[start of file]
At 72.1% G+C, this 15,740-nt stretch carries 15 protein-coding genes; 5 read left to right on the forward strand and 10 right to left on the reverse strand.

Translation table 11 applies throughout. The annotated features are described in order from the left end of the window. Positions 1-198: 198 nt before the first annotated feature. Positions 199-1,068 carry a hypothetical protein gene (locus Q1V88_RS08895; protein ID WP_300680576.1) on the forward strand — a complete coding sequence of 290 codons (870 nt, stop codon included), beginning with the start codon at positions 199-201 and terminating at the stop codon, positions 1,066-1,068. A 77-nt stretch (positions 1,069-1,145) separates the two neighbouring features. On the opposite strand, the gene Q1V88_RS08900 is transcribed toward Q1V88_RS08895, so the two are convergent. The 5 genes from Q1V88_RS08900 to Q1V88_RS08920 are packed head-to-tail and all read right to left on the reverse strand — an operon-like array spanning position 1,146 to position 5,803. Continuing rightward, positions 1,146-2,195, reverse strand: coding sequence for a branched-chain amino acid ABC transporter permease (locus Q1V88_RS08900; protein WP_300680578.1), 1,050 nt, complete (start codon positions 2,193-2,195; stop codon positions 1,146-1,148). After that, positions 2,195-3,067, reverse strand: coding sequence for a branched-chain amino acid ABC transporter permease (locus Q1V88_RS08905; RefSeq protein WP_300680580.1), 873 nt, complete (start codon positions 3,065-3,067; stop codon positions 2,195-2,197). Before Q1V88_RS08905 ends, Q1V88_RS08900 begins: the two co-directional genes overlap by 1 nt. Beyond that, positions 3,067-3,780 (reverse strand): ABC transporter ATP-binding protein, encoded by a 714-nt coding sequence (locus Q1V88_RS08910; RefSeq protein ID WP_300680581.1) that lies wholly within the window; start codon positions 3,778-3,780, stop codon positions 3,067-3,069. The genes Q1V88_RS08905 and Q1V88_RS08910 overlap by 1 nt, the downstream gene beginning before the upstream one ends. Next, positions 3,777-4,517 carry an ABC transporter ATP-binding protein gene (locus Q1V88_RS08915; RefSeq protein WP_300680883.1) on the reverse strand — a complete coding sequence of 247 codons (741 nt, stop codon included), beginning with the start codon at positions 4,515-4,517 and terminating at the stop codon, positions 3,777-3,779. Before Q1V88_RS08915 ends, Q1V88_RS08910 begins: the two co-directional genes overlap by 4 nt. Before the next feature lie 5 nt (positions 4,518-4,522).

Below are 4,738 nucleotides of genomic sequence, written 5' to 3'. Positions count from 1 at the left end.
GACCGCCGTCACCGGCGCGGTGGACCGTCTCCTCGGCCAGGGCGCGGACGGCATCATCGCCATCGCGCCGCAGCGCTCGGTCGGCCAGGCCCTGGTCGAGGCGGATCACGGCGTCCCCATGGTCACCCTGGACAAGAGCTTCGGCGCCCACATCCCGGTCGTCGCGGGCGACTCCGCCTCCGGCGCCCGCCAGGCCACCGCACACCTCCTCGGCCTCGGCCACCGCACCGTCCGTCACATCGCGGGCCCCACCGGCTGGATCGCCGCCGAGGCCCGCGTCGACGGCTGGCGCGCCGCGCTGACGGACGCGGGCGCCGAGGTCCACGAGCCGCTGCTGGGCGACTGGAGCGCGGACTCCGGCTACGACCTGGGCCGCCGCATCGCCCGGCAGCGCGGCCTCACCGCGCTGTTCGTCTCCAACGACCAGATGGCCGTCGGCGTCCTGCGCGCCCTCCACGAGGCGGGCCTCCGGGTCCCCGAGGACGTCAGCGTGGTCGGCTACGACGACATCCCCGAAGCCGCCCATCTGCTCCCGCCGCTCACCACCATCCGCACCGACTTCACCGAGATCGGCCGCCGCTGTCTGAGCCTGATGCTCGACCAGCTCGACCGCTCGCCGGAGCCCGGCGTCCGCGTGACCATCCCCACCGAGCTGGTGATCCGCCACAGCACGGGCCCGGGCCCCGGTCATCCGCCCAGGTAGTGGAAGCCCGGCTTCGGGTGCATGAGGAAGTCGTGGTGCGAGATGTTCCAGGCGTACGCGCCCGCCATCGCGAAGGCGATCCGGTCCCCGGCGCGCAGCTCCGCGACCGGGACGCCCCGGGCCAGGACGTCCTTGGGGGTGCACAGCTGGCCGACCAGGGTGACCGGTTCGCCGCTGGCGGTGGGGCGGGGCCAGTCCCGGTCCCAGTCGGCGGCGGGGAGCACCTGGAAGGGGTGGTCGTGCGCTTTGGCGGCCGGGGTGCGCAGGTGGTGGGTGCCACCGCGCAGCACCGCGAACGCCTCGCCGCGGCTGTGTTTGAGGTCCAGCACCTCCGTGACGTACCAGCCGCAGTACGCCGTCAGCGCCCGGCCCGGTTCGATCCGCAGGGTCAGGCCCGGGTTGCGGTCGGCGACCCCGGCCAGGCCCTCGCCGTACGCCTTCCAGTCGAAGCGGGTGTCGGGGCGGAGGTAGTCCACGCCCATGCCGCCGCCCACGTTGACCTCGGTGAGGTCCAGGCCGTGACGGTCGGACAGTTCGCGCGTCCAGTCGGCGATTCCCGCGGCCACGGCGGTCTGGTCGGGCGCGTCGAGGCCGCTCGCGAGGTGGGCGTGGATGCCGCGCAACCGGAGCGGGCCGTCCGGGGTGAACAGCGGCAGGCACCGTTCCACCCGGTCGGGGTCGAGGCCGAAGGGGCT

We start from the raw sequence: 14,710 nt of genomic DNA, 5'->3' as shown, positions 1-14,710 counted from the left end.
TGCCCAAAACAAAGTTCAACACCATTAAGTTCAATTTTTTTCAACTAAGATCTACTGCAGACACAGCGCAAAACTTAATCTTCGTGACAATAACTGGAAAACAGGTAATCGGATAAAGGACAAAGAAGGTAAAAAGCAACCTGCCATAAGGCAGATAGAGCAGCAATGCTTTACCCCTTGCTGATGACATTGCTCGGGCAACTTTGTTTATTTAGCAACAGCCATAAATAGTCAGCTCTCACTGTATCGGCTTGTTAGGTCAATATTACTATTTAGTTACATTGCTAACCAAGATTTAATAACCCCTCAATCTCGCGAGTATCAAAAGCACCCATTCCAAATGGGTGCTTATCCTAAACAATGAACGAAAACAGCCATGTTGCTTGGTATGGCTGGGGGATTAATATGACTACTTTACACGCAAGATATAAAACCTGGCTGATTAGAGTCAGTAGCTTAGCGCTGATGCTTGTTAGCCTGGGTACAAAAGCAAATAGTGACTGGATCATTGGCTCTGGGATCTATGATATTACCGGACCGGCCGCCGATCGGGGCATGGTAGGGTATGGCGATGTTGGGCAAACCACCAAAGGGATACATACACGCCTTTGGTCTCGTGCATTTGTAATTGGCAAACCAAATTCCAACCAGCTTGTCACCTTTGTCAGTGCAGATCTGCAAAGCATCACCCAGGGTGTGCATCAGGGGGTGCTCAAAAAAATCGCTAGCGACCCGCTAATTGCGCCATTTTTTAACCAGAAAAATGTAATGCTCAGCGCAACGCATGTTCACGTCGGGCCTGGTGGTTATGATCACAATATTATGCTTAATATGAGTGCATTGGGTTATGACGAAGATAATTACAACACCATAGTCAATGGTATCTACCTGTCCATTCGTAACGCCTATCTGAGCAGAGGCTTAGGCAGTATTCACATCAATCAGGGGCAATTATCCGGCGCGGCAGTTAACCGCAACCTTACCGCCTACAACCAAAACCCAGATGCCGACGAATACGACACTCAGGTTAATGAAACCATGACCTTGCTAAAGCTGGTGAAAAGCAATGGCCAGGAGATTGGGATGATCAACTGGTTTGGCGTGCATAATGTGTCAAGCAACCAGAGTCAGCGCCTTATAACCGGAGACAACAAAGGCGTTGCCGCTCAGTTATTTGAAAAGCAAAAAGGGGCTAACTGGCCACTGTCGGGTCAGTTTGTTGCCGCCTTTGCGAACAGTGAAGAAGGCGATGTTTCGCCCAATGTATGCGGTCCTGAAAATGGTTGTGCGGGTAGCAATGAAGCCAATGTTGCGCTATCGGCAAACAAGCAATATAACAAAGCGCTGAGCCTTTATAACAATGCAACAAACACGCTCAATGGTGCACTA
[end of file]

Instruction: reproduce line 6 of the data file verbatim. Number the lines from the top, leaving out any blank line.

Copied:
TGCCCAAAACAAAGTTCAACACCATTAAGTTCAATTTTTTTCAACTAAGATCTACTGCAGACACAGCGCAAAACTTAATCTTCGTGACAATAACTGGAAAACAGGTAATCGGATAAAGGACAAAGAAGGTAAAAAGCAACCTGCCATAAGGCAGATAGAGCAGCAATGCTTTACCCCTTGCTGATGACATTGCTCGGGCAACTTTGTTTATTTAGCAACAGCCATAAATAGTCAGCTCTCACTGTATCGGCTTGTTAGGTCAATATTACTATTTAGTTACATTGCTAACCAAGATTTAATAACCCCTCAATCTCGCGAGTATCAAAAGCACCCATTCCAAATGGGTGCTTATCCTAAACAATGAACGAAAACAGCCATGTTGCTTGGTATGGCTGGGGGATTAATATGACTACTTTACACGCAAGATATAAAACCTGGCTGATTAGAGTCAGTAGCTTAGCGCTGATGCTTGTTAGCCTGGGTACAAAAGCAAATAGTGACTGGATCATTGGCTCTGGGATCTATGATATTACCGGACCGGCCGCCGATCGGGGCATGGTAGGGTATGGCGATGTTGGGCAAACCACCAAAGGGATACATACACGCCTTTGGTCTCGTGCATTTGTAATTGGCAAACCAAATTCCAACCAGCTTGTCACCTTTGTCAGTGCAGATCTGCAAAGCATCACCCAGGGTGTGCATCAGGGGGTGCTCAAAAAAATCGCTAGCGACCCGCTAATTGCGCCATTTTTTAACCAGAAAAATGTAATGCTCAGCGCAACGCATGTTCACGTCGGGCCTGGTGGTTATGATCACAATATTATGCTTAATATGAGTGCATTGGGTTATGACGAAGATAATTACAACACCATAGTCAATGGTATCTACCTGTCCATTCGTAACGCCTATCTGAGCAGAGGCTTAGGCAGTATTCACATCAATCAGGGGCAATTATCCGGCGCGGCAGTTAACCGCAACCTTACCGCCTACAACCAAAACCCAGATGCCGACGAATACGACACTCAGGTTAATGAAACCATGACCTTGCTAAAGCTGGTGAAAAGCAATGGCCAGGAGATTGGGATGATCAACTGGTTTGGCGTGCATAATGTGTCAAGCAACCAGAGTCAGCGCCTTATAACCGGAGACAACAAAGGCGTTGCCGCTCAGTTATTTGAAAAGCAAAAAGGGGCTAACTGGCCACTGTCGGGTCAGTTTGTTGCCGCCTTTGCGAACAGTGAAGAAGGCGATGTTTCGCCCAATGTATGCGGTCCTGAAAATGGTTGTGCGGGTAGCAATGAAGCCAATGTTGCGCTATCGGCAAACAAGCAATATAACAAAGCGCTGAGCCTTTATAACAATGCAACAAACACGCTCAATGGTGCACTA